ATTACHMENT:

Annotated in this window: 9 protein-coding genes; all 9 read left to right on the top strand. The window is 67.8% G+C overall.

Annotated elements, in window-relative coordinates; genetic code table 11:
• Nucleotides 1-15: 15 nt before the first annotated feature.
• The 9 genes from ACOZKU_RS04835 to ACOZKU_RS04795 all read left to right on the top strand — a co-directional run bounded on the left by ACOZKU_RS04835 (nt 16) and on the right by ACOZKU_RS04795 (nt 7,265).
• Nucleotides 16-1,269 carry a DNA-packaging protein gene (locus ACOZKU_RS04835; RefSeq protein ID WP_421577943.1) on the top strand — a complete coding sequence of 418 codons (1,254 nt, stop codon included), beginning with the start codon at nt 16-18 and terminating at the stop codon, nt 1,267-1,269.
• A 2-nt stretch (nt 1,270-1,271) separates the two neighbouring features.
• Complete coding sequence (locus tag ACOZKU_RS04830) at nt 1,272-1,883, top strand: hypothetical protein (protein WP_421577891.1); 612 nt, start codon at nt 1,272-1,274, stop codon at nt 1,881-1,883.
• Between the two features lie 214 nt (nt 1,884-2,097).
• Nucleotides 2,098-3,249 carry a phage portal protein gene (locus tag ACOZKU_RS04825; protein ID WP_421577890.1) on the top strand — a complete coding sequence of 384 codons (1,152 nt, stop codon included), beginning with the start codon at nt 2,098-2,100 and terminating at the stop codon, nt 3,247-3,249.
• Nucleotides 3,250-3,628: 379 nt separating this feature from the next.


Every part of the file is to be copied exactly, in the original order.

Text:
Annotated in this window: 9 protein-coding genes; all 9 read left to right on the top strand. The window is 67.8% G+C overall.

Annotated elements, in window-relative coordinates; genetic code table 11:
• Nucleotides 1-15: 15 nt before the first annotated feature.
• The 9 genes from ACOZKU_RS04835 to ACOZKU_RS04795 all read left to right on the top strand — a co-directional run bounded on the left by ACOZKU_RS04835 (nt 16) and on the right by ACOZKU_RS04795 (nt 7,265).
• Nucleotides 16-1,269 carry a DNA-packaging protein gene (locus ACOZKU_RS04835; RefSeq protein ID WP_421577943.1) on the top strand — a complete coding sequence of 418 codons (1,254 nt, stop codon included), beginning with the start codon at nt 16-18 and terminating at the stop codon, nt 1,267-1,269.
• A 2-nt stretch (nt 1,270-1,271) separates the two neighbouring features.
• Complete coding sequence (locus tag ACOZKU_RS04830) at nt 1,272-1,883, top strand: hypothetical protein (protein WP_421577891.1); 612 nt, start codon at nt 1,272-1,274, stop codon at nt 1,881-1,883.
• Between the two features lie 214 nt (nt 1,884-2,097).
• Nucleotides 2,098-3,249 carry a phage portal protein gene (locus tag ACOZKU_RS04825; protein ID WP_421577890.1) on the top strand — a complete coding sequence of 384 codons (1,152 nt, stop codon included), beginning with the start codon at nt 2,098-2,100 and terminating at the stop codon, nt 3,247-3,249.
• Nucleotides 3,250-3,628: 379 nt separating this feature from the next.